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Marc A. Lo is the Assistant Director for Assessment and Evaluation at the Sheridan Center for Teaching and Learning at Brown University.  

Marc agreed to answer my questions about his role at Brown, and has also indicated that he will respond to any of your questions in the comments.

Question #1:  When you try to explain your job to non-higher ed people, what do you say?

A: Succinctly? I partner academic departments and programs in finding answers to their questions about how innovations in teaching and curriculum affect the learning of the college students.

Question #2:  What was your path to your gig at Brown?  Are there other people like you at other centers for teaching and learning?

A: I am actually returning to Brown. I left a role in Campus Life to pursue my Ph.D. in Higher and Postsecondary Education at New York University. While my work in Campus Life was rewarding, the change made sense given questions I had about the connections between campus diversity, institutional policies and practices, and student learning/development.

Several of my projects as a doctoral fellow and research assistant required me to deepen the knowledge and the research skills to answer those questions. Perhaps the best known project I assisted with is How College Affects Students, a meta-synthesis of the most recent decade of research on college student learning and development. The project that drew me to my dissertation chair, the Interfaith Diversity Experiences and Attitudes Longitudinal Survey, was/is an ongoing assessment of the interventions and campus climate conditions that promote the interfaith cooperation and the worldview development of college students.

I also spent some time supporting the Study of Integrated Living Learning Programs, which assesses the intersection of curricular and co-curricular spheres with student learning and development.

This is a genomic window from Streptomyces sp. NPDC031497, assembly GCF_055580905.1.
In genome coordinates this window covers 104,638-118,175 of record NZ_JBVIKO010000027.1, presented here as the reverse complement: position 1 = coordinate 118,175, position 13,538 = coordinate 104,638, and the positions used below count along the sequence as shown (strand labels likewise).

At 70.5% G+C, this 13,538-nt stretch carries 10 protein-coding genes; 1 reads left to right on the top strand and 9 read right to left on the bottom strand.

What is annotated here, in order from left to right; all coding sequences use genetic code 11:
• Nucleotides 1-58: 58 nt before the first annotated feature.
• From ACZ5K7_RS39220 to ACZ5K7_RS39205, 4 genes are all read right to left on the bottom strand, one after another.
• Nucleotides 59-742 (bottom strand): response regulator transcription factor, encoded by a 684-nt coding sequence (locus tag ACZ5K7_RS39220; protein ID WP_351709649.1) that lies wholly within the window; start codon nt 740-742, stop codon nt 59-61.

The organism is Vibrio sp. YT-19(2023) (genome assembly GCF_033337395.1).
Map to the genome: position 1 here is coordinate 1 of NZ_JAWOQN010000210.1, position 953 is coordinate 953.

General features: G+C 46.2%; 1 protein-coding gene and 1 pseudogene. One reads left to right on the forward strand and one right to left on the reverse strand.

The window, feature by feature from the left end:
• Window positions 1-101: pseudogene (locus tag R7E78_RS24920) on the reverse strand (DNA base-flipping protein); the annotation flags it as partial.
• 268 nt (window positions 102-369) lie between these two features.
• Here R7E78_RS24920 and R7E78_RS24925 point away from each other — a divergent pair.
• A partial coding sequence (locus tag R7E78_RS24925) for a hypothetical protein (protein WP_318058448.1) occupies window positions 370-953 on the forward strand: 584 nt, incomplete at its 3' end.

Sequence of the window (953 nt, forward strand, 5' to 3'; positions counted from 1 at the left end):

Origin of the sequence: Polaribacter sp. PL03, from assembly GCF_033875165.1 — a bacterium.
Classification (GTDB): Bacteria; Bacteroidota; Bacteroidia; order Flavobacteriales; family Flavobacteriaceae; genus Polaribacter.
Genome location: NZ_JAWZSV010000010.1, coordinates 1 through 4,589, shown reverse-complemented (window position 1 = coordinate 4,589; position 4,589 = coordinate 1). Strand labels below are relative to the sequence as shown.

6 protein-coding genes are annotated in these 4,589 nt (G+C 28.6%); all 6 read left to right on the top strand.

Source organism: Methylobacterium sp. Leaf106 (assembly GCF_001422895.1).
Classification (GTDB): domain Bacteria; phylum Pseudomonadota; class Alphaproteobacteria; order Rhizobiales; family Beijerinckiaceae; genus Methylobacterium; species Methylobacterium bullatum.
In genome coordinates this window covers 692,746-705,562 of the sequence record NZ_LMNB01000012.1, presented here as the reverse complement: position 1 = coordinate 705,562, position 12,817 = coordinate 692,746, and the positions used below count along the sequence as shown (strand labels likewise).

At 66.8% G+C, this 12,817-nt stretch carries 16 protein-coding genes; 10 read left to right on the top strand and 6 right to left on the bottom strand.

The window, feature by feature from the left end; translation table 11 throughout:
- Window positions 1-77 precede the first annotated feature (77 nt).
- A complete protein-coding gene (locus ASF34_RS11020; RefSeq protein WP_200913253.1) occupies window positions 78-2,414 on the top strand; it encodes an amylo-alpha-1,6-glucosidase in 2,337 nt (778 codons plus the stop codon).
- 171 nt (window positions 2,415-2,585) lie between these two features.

Lastly, my dissertation focused on the intersections of socioeconomic status with various social group memberships in experiences with campus climates.

Given my scholarly focus on college student learning and development and the contexts in which that growth occurs, an assessment role in a center for teaching and learning was a nearly seamless shift given similar epistemologies. There are several folks with backgrounds akin to my own working in related capacities around the country, and a recent alum from my program at NYU landed such a position a few years prior to me.

Question #3:  What is the mix of your work between service and scholarship?  How do the various sides of your work inform each other?

A: Providing you with a proportionate breakdown of my work between service and scholarship is difficult because every project I lead or have a collaborative role in is based in evidence and scholarship. It is a rare day when I am not leveraging prior scholarship to inform the design of a workshop or assessment instrument. 

Similarly, hardly a week goes by when I am not interpreting data for a college or stakeholder – in an applied sense, everything I do in service of this role is scholarship in one way or another.

In terms of external productivity and advancing the scholarship of teaching and learning, those opportunities are very much present and often result when we locate innovations in assessment or praxis.